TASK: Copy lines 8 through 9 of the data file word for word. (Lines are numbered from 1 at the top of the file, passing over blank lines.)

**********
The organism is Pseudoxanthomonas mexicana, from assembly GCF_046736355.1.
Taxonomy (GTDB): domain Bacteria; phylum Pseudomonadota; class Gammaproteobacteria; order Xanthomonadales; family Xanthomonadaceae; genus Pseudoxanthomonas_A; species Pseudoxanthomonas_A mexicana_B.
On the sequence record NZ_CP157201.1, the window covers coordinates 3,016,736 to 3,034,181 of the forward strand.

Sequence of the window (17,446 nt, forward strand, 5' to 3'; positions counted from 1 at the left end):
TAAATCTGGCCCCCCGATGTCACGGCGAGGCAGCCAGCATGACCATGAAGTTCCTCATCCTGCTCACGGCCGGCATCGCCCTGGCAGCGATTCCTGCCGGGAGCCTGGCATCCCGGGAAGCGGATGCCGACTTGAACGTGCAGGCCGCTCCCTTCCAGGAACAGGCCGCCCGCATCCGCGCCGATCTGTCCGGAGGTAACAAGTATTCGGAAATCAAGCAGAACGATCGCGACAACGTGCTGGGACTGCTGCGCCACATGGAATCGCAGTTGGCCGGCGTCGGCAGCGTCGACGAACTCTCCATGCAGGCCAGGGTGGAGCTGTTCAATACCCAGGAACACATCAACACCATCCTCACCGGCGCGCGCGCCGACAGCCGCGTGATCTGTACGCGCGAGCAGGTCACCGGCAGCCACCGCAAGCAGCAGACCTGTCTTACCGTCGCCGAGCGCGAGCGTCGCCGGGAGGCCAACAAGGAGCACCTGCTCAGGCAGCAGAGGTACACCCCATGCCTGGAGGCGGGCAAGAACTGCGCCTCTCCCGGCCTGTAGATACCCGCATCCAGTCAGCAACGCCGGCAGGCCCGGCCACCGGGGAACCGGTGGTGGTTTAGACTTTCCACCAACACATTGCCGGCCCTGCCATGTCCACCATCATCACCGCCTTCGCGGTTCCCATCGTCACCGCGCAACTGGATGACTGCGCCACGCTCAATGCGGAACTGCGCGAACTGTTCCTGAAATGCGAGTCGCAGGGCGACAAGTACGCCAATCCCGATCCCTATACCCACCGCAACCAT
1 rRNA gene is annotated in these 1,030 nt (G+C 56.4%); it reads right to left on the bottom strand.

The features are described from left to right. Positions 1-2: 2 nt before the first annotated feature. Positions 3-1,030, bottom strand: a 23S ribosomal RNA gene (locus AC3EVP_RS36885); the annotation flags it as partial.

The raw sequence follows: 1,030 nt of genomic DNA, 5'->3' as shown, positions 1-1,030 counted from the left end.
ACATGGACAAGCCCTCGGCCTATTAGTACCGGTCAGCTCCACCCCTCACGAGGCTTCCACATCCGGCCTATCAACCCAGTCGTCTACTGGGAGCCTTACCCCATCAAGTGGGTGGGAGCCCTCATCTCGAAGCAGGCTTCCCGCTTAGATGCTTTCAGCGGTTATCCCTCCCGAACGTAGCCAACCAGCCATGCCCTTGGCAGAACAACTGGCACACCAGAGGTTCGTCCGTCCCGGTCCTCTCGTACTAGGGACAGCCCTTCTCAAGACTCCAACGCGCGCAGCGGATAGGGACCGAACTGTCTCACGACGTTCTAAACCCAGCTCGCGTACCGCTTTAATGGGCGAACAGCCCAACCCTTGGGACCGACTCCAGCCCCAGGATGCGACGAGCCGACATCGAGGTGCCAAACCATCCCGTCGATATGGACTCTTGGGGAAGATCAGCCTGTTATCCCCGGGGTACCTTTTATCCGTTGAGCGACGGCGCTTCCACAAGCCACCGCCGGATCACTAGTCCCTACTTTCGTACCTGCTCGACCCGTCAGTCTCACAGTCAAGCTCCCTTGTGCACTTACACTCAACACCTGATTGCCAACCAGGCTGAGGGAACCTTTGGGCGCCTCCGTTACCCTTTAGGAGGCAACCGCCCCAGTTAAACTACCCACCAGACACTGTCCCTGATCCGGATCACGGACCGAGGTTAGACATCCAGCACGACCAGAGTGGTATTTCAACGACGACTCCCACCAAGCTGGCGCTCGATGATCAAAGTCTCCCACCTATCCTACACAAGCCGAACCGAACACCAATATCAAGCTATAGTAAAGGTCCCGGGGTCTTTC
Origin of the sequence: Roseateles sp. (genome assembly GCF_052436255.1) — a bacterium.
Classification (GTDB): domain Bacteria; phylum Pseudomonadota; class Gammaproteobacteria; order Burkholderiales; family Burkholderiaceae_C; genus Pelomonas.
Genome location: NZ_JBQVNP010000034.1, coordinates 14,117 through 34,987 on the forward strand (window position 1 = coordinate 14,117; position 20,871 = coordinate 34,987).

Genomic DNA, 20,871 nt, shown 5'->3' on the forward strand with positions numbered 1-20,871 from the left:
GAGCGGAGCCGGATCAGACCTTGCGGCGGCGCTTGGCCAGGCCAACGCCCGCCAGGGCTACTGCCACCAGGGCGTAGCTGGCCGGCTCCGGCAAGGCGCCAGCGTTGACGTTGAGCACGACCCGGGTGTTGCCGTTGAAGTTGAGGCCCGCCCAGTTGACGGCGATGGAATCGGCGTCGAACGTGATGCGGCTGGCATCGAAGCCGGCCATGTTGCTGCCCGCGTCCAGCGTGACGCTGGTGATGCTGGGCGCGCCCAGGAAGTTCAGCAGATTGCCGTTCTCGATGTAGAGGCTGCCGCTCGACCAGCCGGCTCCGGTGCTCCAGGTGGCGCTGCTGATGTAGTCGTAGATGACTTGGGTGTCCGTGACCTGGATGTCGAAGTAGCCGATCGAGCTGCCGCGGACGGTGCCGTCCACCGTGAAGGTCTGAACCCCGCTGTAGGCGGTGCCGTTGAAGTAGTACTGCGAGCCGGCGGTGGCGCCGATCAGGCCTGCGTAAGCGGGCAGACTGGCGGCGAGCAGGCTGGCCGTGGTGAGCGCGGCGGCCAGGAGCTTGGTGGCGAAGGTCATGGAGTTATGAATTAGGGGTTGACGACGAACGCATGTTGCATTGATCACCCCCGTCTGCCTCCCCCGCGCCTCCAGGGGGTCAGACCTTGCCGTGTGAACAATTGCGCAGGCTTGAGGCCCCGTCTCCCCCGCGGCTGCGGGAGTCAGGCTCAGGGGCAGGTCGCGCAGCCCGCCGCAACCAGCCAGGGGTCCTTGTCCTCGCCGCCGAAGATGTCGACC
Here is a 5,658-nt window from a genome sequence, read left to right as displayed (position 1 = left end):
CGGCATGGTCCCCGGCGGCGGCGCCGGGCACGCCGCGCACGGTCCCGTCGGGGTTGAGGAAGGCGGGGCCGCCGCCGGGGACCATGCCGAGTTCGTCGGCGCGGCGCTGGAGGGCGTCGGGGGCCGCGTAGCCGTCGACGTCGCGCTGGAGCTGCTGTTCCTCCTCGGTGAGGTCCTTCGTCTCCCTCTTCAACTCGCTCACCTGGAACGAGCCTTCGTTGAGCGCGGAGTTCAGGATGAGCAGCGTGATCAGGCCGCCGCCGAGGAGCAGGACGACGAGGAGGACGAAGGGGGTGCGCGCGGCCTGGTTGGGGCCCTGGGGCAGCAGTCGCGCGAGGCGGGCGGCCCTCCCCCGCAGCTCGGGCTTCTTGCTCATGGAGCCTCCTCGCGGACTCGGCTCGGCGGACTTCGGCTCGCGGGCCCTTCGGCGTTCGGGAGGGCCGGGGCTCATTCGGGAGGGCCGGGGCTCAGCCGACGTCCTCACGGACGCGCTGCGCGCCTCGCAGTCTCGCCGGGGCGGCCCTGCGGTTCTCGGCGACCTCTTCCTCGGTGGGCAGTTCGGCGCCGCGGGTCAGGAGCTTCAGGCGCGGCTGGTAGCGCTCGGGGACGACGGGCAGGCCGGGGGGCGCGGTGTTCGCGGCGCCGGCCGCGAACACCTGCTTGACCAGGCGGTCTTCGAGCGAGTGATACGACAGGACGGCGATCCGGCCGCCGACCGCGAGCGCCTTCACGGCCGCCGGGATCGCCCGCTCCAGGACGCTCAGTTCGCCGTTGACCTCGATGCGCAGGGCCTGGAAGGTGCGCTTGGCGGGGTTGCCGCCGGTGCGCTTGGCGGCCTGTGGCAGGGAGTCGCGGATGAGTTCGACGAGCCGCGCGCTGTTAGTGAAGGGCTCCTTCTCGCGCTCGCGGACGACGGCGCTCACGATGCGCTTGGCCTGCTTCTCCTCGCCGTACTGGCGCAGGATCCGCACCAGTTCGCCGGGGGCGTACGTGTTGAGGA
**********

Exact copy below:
The raw sequence follows: 1,030 nt of genomic DNA, 5'->3' as shown, positions 1-1,030 counted from the left end.
ACATGGACAAGCCCTCGGCCTATTAGTACCGGTCAGCTCCACCCCTCACGAGGCTTCCACATCCGGCCTATCAACCCAGTCGTCTACTGGGAGCCTTACCCCATCAAGTGGGTGGGAGCCCTCATCTCGAAGCAGGCTTCCCGCTTAGATGCTTTCAGCGGTTATCCCTCCCGAACGTAGCCAACCAGCCATGCCCTTGGCAGAACAACTGGCACACCAGAGGTTCGTCCGTCCCGGTCCTCTCGTACTAGGGACAGCCCTTCTCAAGACTCCAACGCGCGCAGCGGATAGGGACCGAACTGTCTCACGACGTTCTAAACCCAGCTCGCGTACCGCTTTAATGGGCGAACAGCCCAACCCTTGGGACCGACTCCAGCCCCAGGATGCGACGAGCCGACATCGAGGTGCCAAACCATCCCGTCGATATGGACTCTTGGGGAAGATCAGCCTGTTATCCCCGGGGTACCTTTTATCCGTTGAGCGACGGCGCTTCCACAAGCCACCGCCGGATCACTAGTCCCTACTTTCGTACCTGCTCGACCCGTCAGTCTCACAGTCAAGCTCCCTTGTGCACTTACACTCAACACCTGATTGCCAACCAGGCTGAGGGAACCTTTGGGCGCCTCCGTTACCCTTTAGGAGGCAACCGCCCCAGTTAAACTACCCACCAGACACTGTCCCTGATCCGGATCACGGACCGAGGTTAGACATCCAGCACGACCAGAGTGGTATTTCAACGACGACTCCCACCAAGCTGGCGCTCGATGATCAAAGTCTCCCACCTATCCTACACAAGCCGAACCGAACACCAATATCAAGCTATAGTAAAGGTCCCGGGGTCTTTC